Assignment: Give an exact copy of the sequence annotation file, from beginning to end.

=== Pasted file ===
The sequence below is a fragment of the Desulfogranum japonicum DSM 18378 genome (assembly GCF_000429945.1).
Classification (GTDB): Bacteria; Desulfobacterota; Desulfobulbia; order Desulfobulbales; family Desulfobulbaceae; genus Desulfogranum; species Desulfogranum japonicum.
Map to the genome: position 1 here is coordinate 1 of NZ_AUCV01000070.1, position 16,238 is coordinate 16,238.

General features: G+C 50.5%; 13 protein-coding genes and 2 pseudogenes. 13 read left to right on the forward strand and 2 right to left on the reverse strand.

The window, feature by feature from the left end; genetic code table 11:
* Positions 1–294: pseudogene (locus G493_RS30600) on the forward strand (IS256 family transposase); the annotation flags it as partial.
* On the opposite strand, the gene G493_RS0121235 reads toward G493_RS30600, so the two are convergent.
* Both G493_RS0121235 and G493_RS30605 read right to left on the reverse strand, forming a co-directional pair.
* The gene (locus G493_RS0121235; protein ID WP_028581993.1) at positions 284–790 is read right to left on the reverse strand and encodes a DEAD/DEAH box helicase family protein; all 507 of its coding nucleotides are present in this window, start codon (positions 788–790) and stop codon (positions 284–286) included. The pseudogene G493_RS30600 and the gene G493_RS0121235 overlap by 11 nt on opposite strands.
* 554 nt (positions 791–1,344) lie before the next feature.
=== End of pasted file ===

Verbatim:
The sequence below is a fragment of the Desulfogranum japonicum DSM 18378 genome (assembly GCF_000429945.1).
Classification (GTDB): Bacteria; Desulfobacterota; Desulfobulbia; order Desulfobulbales; family Desulfobulbaceae; genus Desulfogranum; species Desulfogranum japonicum.
Map to the genome: position 1 here is coordinate 1 of NZ_AUCV01000070.1, position 16,238 is coordinate 16,238.

General features: G+C 50.5%; 13 protein-coding genes and 2 pseudogenes. 13 read left to right on the forward strand and 2 right to left on the reverse strand.

The window, feature by feature from the left end; genetic code table 11:
* Positions 1–294: pseudogene (locus G493_RS30600) on the forward strand (IS256 family transposase); the annotation flags it as partial.
* On the opposite strand, the gene G493_RS0121235 reads toward G493_RS30600, so the two are convergent.
* Both G493_RS0121235 and G493_RS30605 read right to left on the reverse strand, forming a co-directional pair.
* The gene (locus G493_RS0121235; protein ID WP_028581993.1) at positions 284–790 is read right to left on the reverse strand and encodes a DEAD/DEAH box helicase family protein; all 507 of its coding nucleotides are present in this window, start codon (positions 788–790) and stop codon (positions 284–286) included. The pseudogene G493_RS30600 and the gene G493_RS0121235 overlap by 11 nt on opposite strands.
* 554 nt (positions 791–1,344) lie before the next feature.